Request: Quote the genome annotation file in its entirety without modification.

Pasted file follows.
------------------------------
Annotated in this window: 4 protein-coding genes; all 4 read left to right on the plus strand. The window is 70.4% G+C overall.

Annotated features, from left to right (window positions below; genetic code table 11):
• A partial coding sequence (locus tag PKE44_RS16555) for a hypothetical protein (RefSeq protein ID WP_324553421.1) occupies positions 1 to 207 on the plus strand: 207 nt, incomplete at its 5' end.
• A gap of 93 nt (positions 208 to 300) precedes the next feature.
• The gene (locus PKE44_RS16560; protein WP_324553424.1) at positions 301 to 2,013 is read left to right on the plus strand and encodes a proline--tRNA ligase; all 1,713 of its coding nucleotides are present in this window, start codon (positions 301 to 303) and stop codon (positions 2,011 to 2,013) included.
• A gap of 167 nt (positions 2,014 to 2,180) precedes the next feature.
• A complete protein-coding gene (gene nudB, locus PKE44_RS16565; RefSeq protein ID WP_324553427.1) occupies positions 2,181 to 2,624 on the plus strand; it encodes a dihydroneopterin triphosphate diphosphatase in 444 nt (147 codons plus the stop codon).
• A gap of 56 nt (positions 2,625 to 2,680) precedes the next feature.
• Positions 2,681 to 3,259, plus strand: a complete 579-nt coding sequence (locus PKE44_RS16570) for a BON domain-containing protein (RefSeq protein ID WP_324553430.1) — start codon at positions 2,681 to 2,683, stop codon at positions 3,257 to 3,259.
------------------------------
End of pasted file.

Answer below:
Annotated in this window: 4 protein-coding genes; all 4 read left to right on the plus strand. The window is 70.4% G+C overall.

Annotated features, from left to right (window positions below; genetic code table 11):
• A partial coding sequence (locus tag PKE44_RS16555) for a hypothetical protein (RefSeq protein ID WP_324553421.1) occupies positions 1 to 207 on the plus strand: 207 nt, incomplete at its 5' end.
• A gap of 93 nt (positions 208 to 300) precedes the next feature.
• The gene (locus PKE44_RS16560; protein WP_324553424.1) at positions 301 to 2,013 is read left to right on the plus strand and encodes a proline--tRNA ligase; all 1,713 of its coding nucleotides are present in this window, start codon (positions 301 to 303) and stop codon (positions 2,011 to 2,013) included.
• A gap of 167 nt (positions 2,014 to 2,180) precedes the next feature.
• A complete protein-coding gene (gene nudB, locus PKE44_RS16565; RefSeq protein ID WP_324553427.1) occupies positions 2,181 to 2,624 on the plus strand; it encodes a dihydroneopterin triphosphate diphosphatase in 444 nt (147 codons plus the stop codon).
• A gap of 56 nt (positions 2,625 to 2,680) precedes the next feature.
• Positions 2,681 to 3,259, plus strand: a complete 579-nt coding sequence (locus PKE44_RS16570) for a BON domain-containing protein (RefSeq protein ID WP_324553430.1) — start codon at positions 2,681 to 2,683, stop codon at positions 3,257 to 3,259.